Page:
The core VoIP infrastructure comprises of several key VoIP components, such the Border Element (BE) 112 and 113, the Call Control Element (CCE) 111, and VoIP related servers 114. The BE resides at the edge of the VoIP core infrastructure and interfaces with customers endpoints over various types of access networks. A BE is typically implemented as a Media Gateway and performs signaling, media control, security, and call admission control and related functions. The CCE resides within the VoIP infrastructure and is connected to the BEs using the Session Initiation Protocol (SIP) over the underlying IP/MPLS based core backbone network 110. The CCE is typically implemented as a Media Gateway Controller and performs network wide call control related functions as well as interacts with the appropriate VoIP service related servers when necessary. The CCE functions as a SIP back-to-back user agent and is a signaling endpoint for all call legs between all BEs and the CCE. The CCE may need to interact with various VoIP related servers in order to complete a call that require certain service specific features, e.g. translation of an E.164 voice network address into an IP address.

For calls that originate or terminate in a different carrier, they can be handled through the PSTN 120 and 121 or the Partner IP Carrier 160 interconnections. For originating or terminating TDM calls, they can be handled via existing PSTN interconnections to the other carrier. For originating or terminating VoIP calls, they can be handled via the Partner IP carrier interface 160 to the other carrier.

In order to illustrate how the different components operate to support a VoIP call, the following call scenario is used to illustrate how a VoIP call is setup between two customer endpoints. A customer using IP device 144 at location A places a call to another customer at location Z using TDM device 135. During the call setup, a setup signaling message is sent from IP device 144, through the LAN 140, the VoIP Gateway/Router 142, and the associated packet based access network, to BE 112. BE 112 will then send a setup signaling message, such as a SIP-INVITE message if SIP is used, to CCE 111. CCE 111 looks at the called party information and queries the necessary VoIP service related server 114 to obtain the information to complete this call. If BE 113 needs to be involved in completing the call; CCE 111 sends another call setup message, such as a SIP-INVITE message if SIP is used, to BE 113. Upon receiving the call setup message, BE 113 forwards the call setup message, via broadband network 131, to TA 133. TA 133 then identifies the appropriate TDM device 135 and rings that device. Once the call is accepted at location Z by the called party, a call acknowledgement signaling message, such as a SIP-ACK message if SIP is used, is sent in the reverse direction back to the CCE 111. After the CCE 111 receives the call acknowledgement message, it will then send a call acknowledgement signaling message, such as a SIP-ACK message if SIP is used, toward the calling party. In addition, the CCE 111 also provides the necessary information of the call to both BE 112 and BE 113 so that the call data exchange can proceed directly between BE 112 and BE 113. The call signaling path 150 and the call data path 151 are illustratively shown in FIG. 1. Note that the call signaling path and the call data path are different because once a call has been setup up between two endpoints, the CCE 111 does not need to be in the data path for actual direct data exchange.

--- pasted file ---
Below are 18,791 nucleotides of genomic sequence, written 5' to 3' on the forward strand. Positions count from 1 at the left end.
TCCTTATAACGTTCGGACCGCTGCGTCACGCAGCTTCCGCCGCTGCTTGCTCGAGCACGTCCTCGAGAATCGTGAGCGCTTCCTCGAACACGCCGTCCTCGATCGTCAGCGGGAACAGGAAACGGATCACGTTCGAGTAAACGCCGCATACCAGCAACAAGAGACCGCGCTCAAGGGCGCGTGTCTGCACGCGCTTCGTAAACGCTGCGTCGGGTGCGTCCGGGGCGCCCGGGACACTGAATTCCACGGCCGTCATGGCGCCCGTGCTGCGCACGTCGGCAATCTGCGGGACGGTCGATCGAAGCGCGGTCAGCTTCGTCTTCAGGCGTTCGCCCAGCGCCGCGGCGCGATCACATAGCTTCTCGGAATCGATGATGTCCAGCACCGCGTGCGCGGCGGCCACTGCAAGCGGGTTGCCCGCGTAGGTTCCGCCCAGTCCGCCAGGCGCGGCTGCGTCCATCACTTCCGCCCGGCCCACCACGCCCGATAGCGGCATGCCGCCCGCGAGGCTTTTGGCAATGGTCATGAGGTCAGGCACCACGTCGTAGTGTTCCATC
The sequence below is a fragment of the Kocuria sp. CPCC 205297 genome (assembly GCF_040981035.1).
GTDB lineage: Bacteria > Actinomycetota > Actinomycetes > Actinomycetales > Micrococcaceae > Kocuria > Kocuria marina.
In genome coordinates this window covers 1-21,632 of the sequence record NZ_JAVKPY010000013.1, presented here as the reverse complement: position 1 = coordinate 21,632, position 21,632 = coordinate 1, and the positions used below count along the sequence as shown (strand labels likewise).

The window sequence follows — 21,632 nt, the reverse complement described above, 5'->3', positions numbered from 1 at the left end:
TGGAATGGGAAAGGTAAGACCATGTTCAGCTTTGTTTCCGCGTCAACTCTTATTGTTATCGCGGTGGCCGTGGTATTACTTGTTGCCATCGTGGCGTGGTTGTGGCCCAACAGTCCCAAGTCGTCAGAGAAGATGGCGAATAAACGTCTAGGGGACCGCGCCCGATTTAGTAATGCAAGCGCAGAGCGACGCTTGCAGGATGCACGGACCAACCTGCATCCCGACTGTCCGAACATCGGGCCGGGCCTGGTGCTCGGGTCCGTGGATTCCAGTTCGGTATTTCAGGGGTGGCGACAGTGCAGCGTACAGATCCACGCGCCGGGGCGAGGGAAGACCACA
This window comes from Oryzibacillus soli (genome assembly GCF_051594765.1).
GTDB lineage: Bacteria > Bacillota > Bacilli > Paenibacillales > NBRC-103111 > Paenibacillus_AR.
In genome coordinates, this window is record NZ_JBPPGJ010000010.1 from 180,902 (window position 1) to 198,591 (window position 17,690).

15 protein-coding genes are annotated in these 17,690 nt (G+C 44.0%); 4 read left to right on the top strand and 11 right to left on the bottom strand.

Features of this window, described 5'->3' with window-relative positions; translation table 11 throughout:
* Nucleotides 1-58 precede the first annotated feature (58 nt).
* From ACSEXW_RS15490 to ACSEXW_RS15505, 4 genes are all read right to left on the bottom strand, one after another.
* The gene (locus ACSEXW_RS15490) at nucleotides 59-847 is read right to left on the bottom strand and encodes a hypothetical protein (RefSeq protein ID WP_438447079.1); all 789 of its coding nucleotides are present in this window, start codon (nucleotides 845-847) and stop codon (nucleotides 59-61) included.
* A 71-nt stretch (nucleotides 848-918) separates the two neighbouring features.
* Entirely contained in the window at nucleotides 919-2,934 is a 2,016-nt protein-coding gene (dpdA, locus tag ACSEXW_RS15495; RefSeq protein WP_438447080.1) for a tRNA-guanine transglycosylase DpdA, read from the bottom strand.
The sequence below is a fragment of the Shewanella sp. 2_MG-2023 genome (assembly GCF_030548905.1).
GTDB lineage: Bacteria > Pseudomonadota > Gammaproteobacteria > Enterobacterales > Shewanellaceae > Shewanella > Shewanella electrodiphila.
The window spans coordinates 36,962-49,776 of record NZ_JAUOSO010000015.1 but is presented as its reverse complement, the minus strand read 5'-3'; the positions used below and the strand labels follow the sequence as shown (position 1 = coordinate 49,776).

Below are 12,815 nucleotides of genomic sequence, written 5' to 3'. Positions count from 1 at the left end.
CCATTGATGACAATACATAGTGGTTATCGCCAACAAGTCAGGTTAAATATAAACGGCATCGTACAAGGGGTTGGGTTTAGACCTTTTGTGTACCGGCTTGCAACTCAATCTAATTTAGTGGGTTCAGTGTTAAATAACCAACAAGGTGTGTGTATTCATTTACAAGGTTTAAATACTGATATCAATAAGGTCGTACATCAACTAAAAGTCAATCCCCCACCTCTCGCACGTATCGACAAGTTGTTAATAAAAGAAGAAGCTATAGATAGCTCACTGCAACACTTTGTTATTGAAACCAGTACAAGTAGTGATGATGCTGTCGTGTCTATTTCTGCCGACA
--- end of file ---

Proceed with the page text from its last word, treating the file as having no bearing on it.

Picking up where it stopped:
Note that a customer in location A using any endpoint device type with its associated access network type can communicate with another customer in location Z using any endpoint device type with its associated network type as well. For instance, a customer at location A using IP customer endpoint device 144 with packet based access network 140 can call another customer at location Z using TDM endpoint device 123 with PSTN access network 121. The BEs 112 and 113 are responsible for the necessary signaling protocol translation, e.g., SS7 to and from SIP, and media format conversion, such as TDM voice format to and from IP based packet voice format.

Users may call retailers (e.g., the retailers' toll free number) for information to facilitate shopping. If valued customers' calls can be handled differently, with more focused marketing and enhanced customer care services, from regular customers, more effective sales and higher customer satisfactions and revenue can result from this type of enhanced call handling.